One lay student, who said his professional ministry depends on the archdiocese and is reluctant to be identified, said he was shocked when Smith made the "Viganò for Pope (jk)" post on Facebook. "My jaw just dropped. Even if it's in jest, it's so incendiary," the student said.

One church professional, who requested anonymity, noted that some of Sacred Heart's newly ordained graduates have difficulties finding parishes that will accept them.

"That institution does not prepare priests who can relate to current lives," he said. Many, he said, come unwilling to do the kind of ministry work that pastors want them to do. He described Sacred Heart as an incubator of clericalist attitudes.

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Mass is celebrated in 2016 at the chapel of Sacred Heart Major Seminary in Detroit. (CNS/Courtesy of Sacred Heart Major Seminary)
Mass is celebrated in 2016 at the chapel of Sacred Heart Major Seminary in Detroit. (CNS/Courtesy of Sacred Heart Major Seminary)

But Smith counts herself as among the growing number of lay seminary professors, including women, who provide a check on clericalist attitudes.

"Having strong-minded women teach in seminaries can be useful for combating clericalism for both the seminarians and the priests on staff," she wrote. Smith's reputation is one of being strong-minded, particularly in her support for Humanae Vitae, the papal encyclical that opposed artificial birth control, and in support of efforts to oust sexually active gays** from the priesthood and from influential church leadership roles.

While students agreed that much of the social media influence of Sacred Heart professors leans toward traditionalism, they said that the professors rarely use the classroom to indoctrinate students in opposition to Francis.

"In particular when Amoris Laetitia came out, a professor brought up concerns over the ambiguity of certain passages of the document. To the professor's credit, he kept his critique related to the topic of the course," said one lay student who also requested anonymity.

One recent graduate, Fr. Robert Bacik, now pastor of St. Isidore Church in Laingsburg, Michigan, a part of the Lansing Diocese, said that Francis' call for priests to be shepherds who smell like the sheep was a popular part of the curriculum at Sacred Heart. "It was used often in our pastoral formation," he said.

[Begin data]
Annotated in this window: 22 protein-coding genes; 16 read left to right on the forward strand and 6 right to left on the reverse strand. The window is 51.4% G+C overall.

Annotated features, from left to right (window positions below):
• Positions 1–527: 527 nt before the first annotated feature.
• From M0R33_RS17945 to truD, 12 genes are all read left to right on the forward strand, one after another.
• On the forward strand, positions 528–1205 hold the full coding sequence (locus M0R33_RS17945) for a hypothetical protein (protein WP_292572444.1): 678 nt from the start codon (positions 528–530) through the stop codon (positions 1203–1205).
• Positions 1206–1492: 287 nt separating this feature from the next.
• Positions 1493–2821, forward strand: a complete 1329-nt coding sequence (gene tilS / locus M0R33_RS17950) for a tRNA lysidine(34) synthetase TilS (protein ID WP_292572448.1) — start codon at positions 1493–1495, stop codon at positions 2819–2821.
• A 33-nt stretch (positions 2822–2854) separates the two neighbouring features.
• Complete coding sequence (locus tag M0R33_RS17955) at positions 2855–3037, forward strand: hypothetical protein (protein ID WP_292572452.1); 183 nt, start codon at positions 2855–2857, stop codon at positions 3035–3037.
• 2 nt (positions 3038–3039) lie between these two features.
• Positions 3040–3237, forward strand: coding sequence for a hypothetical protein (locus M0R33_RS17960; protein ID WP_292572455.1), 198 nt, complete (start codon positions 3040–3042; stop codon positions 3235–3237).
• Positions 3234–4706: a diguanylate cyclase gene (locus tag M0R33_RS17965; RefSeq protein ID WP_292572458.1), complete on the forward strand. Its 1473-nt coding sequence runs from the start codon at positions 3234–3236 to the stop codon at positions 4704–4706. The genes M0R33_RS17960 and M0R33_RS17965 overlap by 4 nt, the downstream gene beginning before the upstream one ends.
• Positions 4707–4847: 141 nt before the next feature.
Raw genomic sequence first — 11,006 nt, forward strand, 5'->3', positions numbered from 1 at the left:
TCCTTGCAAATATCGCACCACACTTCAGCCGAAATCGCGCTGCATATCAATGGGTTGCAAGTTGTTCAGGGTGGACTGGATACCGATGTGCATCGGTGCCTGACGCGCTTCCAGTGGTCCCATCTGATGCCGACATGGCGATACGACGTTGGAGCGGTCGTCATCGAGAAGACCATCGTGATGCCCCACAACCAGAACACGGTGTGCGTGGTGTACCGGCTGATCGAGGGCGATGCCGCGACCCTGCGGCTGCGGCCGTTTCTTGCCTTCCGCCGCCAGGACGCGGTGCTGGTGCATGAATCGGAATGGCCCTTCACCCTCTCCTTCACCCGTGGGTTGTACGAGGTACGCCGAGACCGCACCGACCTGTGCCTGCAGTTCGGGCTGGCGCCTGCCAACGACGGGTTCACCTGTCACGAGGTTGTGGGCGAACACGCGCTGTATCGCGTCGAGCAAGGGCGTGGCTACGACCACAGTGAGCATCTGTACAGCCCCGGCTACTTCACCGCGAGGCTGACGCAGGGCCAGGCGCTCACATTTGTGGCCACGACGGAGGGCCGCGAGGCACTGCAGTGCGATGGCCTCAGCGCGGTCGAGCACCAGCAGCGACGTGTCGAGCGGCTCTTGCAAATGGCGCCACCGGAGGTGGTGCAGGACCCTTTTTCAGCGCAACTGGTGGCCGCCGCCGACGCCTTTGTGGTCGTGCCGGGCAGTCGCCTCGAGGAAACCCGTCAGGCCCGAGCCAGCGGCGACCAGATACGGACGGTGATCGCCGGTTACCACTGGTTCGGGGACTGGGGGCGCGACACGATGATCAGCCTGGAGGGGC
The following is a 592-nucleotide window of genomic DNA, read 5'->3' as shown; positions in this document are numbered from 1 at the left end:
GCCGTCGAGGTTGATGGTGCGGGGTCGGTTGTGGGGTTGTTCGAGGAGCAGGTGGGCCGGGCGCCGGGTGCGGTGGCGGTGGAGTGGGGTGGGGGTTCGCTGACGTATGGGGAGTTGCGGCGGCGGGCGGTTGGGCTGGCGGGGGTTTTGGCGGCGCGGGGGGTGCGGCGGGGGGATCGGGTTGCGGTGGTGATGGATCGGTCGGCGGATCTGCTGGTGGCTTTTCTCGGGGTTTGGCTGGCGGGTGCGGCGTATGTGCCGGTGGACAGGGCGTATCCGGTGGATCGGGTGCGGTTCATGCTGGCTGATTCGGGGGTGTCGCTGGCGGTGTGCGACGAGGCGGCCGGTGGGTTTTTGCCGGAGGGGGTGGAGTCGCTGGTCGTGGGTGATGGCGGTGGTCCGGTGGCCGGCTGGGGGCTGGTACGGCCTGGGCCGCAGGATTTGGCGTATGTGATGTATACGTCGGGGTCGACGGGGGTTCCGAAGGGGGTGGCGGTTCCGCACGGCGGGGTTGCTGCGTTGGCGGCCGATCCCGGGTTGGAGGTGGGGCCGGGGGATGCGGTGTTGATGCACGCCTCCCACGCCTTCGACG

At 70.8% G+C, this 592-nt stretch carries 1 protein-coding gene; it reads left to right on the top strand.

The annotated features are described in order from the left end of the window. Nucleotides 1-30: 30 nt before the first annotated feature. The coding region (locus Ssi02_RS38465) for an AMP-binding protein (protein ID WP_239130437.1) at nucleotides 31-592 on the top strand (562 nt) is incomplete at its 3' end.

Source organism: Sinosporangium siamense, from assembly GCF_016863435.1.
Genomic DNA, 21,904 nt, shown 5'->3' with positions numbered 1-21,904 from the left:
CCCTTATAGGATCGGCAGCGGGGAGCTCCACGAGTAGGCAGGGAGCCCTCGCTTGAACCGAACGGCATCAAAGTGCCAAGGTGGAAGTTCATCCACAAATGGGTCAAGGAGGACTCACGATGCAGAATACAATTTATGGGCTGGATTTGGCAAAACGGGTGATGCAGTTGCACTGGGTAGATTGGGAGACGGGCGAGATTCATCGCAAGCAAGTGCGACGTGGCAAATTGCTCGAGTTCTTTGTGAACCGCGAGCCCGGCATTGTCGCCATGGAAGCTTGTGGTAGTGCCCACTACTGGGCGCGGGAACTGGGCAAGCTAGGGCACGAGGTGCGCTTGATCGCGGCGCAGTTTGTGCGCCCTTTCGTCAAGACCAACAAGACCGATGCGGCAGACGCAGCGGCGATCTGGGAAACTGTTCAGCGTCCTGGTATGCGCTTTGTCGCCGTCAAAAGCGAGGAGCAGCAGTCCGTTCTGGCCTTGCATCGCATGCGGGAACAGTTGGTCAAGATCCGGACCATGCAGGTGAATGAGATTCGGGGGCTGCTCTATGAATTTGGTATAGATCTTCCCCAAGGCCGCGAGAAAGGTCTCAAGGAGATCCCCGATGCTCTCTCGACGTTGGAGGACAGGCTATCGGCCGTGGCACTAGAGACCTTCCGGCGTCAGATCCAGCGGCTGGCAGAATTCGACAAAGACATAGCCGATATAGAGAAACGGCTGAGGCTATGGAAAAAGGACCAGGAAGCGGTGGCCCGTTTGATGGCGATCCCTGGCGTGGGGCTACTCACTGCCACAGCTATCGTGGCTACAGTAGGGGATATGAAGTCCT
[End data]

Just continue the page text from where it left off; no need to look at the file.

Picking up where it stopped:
Still, in the topsy-turvy Catholic world, liberal-minded seminary professors used to be criticized, and sometimes dismissed, for taking popes to task for being too strict on issues such as human sexuality. It's now traditionalists who are taking the pope to task. That critique has its limits, said Smith.

"Seminary professors need to be careful to follow the Church's guidelines regarding questioning of Church teaching. We have all taken the oath of fidelity," she said. "I believe that my colleagues and I keep our oath and abide by the limits set out by the Church."

Criticism of Francis is justified, she wrote, as long as the papal office is respected.

"If we are speaking about governance that is practical and doesn't involve doctrinal issues, I doubt there is much that is off limits. Of course, all criticism must be respectful of the office and the person," she wrote. 

She warned against "uncritical acceptance of every utterance of a pontiff," which, she wrote, "is both clericalism and a kind of papolatry. But if faculty are dissenting from Church teaching or dismissing papal statements out of hand, that is a serious problem. Seminarians deserve to be taught the fullness of the faith. They also must respect both the office and the person of the Holy Father."

Sacred Heart's administration has, in recent years, been a pipeline to bishop positions. Former rectors include John Nienstedt, former archbishop of St. Paul-Minneapolis, who was forced to resign after sex abuse scandal in his archdiocese, and Archbishop Allen Vigneron of Detroit, who, as rector, purged seminary of professors considered too liberal, according to a 2009 Detroit Free Press article.

Now the times have apparently changed. Should a school directed to form future church leaders, whether pastors or parish ministers, feature a faculty dominated by those who oppose the current pope? Or is that opposition simply a sign of the diversity of thought now current in the Catholic world? Leaders of the Detroit Archdiocese and Sacred Heart Seminary declined to comment.

[Peter Feuerherd is a correspondent for The Field Hospital, NCR's continuing series of stories on parish life. He can be reached at pfeuerherd@ncronline.org.]

* This article has been edited to correct Smith's working status and her relationship to Better Church Governance.

** This article has been edited to clarify Smith's stance on gay priests.

A version of this story appeared in the Feb 22-March 7, 2019 print issue under the headline: Pope Francis’ critics at Sacred Heart Seminary in Detroit are vocal online .